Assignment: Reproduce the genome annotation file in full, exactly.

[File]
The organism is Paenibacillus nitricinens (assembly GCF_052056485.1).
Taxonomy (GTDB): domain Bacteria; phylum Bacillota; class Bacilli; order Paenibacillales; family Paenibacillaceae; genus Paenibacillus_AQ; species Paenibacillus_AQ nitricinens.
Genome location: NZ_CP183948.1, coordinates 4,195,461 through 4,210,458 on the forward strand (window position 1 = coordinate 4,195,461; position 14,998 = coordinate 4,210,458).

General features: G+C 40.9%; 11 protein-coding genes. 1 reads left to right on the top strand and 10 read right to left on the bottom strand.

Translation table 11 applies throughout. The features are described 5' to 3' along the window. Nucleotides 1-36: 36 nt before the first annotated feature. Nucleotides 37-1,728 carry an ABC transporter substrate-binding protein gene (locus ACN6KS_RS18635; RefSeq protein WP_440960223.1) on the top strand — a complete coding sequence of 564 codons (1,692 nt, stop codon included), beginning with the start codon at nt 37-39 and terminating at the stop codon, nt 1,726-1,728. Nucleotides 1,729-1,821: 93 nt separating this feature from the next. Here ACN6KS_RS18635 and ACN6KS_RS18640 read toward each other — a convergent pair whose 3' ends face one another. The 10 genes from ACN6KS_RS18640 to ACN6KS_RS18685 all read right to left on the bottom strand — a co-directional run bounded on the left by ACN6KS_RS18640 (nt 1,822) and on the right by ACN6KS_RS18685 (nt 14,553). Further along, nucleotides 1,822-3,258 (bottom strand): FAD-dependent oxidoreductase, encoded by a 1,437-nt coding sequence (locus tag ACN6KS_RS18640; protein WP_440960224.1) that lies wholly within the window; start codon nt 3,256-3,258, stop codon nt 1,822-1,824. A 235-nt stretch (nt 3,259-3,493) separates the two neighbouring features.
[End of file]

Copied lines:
The organism is Paenibacillus nitricinens (assembly GCF_052056485.1).
Taxonomy (GTDB): domain Bacteria; phylum Bacillota; class Bacilli; order Paenibacillales; family Paenibacillaceae; genus Paenibacillus_AQ; species Paenibacillus_AQ nitricinens.
Genome location: NZ_CP183948.1, coordinates 4,195,461 through 4,210,458 on the forward strand (window position 1 = coordinate 4,195,461; position 14,998 = coordinate 4,210,458).

General features: G+C 40.9%; 11 protein-coding genes. 1 reads left to right on the top strand and 10 read right to left on the bottom strand.

Translation table 11 applies throughout. The features are described 5' to 3' along the window. Nucleotides 1-36: 36 nt before the first annotated feature. Nucleotides 37-1,728 carry an ABC transporter substrate-binding protein gene (locus ACN6KS_RS18635; RefSeq protein WP_440960223.1) on the top strand — a complete coding sequence of 564 codons (1,692 nt, stop codon included), beginning with the start codon at nt 37-39 and terminating at the stop codon, nt 1,726-1,728. Nucleotides 1,729-1,821: 93 nt separating this feature from the next. Here ACN6KS_RS18635 and ACN6KS_RS18640 read toward each other — a convergent pair whose 3' ends face one another. The 10 genes from ACN6KS_RS18640 to ACN6KS_RS18685 all read right to left on the bottom strand — a co-directional run bounded on the left by ACN6KS_RS18640 (nt 1,822) and on the right by ACN6KS_RS18685 (nt 14,553). Further along, nucleotides 1,822-3,258 (bottom strand): FAD-dependent oxidoreductase, encoded by a 1,437-nt coding sequence (locus tag ACN6KS_RS18640; protein WP_440960224.1) that lies wholly within the window; start codon nt 3,256-3,258, stop codon nt 1,822-1,824. A 235-nt stretch (nt 3,259-3,493) separates the two neighbouring features.